Miami-Dade County

She was there before the zoo had its name. Now, one of its oldest primates has died.

Prisilla, the oldest primate in Zoo Miami's collection and the third oldest Lar gibbon in all of North America, according to Zoo Miami, died June 4, 2018.
Prisilla, the oldest primate in Zoo Miami's collection and the third oldest Lar gibbon in all of North America, according to Zoo Miami, died June 4, 2018. Zoo Miami

Prisilla had a home at Zoo Miami before the popular attraction had its current name.

Now, the Zoo Miami community is mourning the loss of one of its oldest primates.

On Monday, officials euthanized Prisilla, an endangered Lar gibbon, after she experienced a steep decline in her health and was diagnosed with a non-treatable condition that severely deteriorated her quality of life, Zoo Miami spokesman Ron Magill said in a release.

Prisilla was more than 48 years old and arrived at Zoo Miami in May 1981, a year after the zoo moved from Crandon Park to its location in South Miami-Dade. With its move, the zoo was renamed Miami Metrozoo and had its official grand opening in December 1981.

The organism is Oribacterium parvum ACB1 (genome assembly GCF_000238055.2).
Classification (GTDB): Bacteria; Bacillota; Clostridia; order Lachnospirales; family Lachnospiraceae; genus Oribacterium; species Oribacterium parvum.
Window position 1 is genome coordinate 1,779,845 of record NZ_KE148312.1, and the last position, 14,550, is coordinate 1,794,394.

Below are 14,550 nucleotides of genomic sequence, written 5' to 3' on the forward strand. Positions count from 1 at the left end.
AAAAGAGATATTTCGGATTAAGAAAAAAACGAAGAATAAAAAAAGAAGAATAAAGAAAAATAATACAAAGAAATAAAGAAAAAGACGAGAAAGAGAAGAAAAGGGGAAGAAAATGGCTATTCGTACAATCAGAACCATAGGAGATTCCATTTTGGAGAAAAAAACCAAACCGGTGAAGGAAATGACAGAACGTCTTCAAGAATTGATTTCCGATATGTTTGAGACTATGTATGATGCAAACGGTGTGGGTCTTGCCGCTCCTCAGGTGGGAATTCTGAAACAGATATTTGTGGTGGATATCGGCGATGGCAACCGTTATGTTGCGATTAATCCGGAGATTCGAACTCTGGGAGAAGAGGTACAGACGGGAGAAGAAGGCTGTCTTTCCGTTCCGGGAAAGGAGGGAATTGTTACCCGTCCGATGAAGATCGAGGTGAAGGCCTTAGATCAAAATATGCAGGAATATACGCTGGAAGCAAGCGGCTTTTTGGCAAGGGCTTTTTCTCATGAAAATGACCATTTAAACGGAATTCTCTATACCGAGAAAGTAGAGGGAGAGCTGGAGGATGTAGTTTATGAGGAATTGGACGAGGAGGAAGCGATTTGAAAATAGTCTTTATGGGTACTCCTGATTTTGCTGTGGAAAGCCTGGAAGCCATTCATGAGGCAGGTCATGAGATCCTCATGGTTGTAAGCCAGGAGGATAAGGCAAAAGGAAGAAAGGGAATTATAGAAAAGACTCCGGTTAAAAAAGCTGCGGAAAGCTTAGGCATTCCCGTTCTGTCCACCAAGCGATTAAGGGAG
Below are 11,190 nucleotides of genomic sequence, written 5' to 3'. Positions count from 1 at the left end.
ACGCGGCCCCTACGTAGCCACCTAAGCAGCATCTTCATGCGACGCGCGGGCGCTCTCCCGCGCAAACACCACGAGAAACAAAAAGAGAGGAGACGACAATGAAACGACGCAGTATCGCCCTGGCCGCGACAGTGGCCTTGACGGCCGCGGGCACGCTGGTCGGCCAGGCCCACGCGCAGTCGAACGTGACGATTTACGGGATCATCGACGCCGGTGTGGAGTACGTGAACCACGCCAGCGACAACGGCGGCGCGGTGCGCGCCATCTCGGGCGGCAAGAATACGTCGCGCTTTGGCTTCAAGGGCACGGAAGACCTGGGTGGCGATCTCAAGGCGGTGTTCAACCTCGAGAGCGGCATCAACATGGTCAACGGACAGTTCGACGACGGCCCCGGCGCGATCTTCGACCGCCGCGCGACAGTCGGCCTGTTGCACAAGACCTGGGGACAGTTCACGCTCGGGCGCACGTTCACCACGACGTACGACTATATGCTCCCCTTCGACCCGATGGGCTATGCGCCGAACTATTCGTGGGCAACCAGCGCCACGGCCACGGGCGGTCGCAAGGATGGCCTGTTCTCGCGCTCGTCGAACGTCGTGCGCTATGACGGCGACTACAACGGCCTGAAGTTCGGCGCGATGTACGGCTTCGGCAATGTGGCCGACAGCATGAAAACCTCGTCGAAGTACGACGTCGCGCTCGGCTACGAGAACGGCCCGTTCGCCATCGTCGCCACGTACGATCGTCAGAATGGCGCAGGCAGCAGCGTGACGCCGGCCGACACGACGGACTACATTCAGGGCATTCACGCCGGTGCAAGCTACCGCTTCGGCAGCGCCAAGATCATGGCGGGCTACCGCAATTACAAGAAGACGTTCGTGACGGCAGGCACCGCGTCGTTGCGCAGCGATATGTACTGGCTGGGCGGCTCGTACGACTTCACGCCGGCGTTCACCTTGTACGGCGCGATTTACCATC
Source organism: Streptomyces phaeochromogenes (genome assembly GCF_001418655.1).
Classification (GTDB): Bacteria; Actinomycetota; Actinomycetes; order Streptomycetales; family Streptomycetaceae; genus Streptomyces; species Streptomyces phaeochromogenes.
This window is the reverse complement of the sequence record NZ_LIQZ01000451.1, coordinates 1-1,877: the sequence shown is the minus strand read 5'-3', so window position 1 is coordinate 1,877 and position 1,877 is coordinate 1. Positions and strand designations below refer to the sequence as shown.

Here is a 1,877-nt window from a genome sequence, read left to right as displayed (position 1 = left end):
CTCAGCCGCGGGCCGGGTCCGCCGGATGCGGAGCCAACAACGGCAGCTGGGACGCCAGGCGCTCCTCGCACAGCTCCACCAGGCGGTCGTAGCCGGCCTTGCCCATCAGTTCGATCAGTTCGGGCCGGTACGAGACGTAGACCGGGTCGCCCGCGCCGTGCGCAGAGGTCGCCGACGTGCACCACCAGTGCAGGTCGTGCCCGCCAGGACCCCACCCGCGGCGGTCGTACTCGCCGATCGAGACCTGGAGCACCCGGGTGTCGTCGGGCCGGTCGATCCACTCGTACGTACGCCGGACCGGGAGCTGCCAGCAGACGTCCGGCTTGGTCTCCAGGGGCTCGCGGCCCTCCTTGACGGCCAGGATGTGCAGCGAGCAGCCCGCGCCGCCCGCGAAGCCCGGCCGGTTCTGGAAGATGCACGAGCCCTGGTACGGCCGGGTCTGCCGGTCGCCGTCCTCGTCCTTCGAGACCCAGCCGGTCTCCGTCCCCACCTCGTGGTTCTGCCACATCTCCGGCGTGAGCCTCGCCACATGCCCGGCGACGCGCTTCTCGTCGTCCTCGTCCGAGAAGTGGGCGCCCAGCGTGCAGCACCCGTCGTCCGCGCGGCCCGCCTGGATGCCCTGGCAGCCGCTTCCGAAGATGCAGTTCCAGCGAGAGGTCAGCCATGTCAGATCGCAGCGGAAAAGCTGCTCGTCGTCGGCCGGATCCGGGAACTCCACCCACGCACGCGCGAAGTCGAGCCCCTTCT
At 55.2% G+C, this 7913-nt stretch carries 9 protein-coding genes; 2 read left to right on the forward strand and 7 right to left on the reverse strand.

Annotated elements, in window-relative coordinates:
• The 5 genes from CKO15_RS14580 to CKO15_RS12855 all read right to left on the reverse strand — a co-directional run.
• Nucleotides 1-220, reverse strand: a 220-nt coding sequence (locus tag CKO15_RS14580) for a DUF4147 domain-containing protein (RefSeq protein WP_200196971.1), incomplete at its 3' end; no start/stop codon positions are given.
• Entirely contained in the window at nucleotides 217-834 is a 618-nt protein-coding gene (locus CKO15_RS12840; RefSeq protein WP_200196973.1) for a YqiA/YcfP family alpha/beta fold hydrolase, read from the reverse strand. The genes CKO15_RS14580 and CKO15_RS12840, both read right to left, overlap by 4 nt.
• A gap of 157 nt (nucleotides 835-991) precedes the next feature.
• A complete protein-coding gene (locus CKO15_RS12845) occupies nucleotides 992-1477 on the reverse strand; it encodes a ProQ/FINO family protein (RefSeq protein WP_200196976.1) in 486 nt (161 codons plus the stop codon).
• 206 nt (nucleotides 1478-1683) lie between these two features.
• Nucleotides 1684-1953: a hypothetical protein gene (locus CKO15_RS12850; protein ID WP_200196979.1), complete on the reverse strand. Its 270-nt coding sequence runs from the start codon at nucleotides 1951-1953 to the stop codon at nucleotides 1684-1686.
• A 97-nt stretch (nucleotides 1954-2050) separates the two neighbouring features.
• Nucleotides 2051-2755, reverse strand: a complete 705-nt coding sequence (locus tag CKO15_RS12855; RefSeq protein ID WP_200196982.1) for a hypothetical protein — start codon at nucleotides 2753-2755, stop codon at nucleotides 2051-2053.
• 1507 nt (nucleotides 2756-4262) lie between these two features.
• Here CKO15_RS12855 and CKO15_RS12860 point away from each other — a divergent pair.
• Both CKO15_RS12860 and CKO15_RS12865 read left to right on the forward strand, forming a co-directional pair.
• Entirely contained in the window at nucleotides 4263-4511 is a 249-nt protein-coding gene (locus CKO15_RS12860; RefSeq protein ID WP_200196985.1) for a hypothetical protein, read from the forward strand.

For its 30th anniversary, in 2010, Metrozoo was renamed Zoo Miami.

And there was Prisilla, "a crowd favorite" who swung through her habitat with her distinctive "high-pitched calls" every morning, Magill said in the release.

Prisilla has produced eight offspring who have started their own families at other facilities around the country.

Lar gibbons are found in the lowland forests of Southeast Asia and primarily feed on fruits, leaves, flowers and insects.

UPDATE: An earlier version of this story said that Prisilla was Zoo Miami's oldest primate. This is incorrect. Zoo spokesman Ron Magill sent a corrective email to the news media Wednesday morning with a mea culpa. Blame it, he quipped, on a brain "suffering from jet lag" after a two-week trip out of the country.

"I woke up this morning and realized that I had misspoken ... because the reality is that our oldest primate is Bubbles, a 51-year-old chimp, closely followed by Samantha, who like Prisilla, is also 48 years old," he wrote.

"These are two animals that I have known and worked with for over 35 years!! I don’t know what I was thinking!!," Magill added. "Though they are showing signs of their advanced age, both of these 'Grande Dames' of Zoo Miami are alive and well and I terribly regret not recognizing their seniority. (I hope that they don’t get mad at me for revealing their true age as some individuals are sensitive about that kind of thing)!!"

We're betting Bubbles and Samantha will let it slide.

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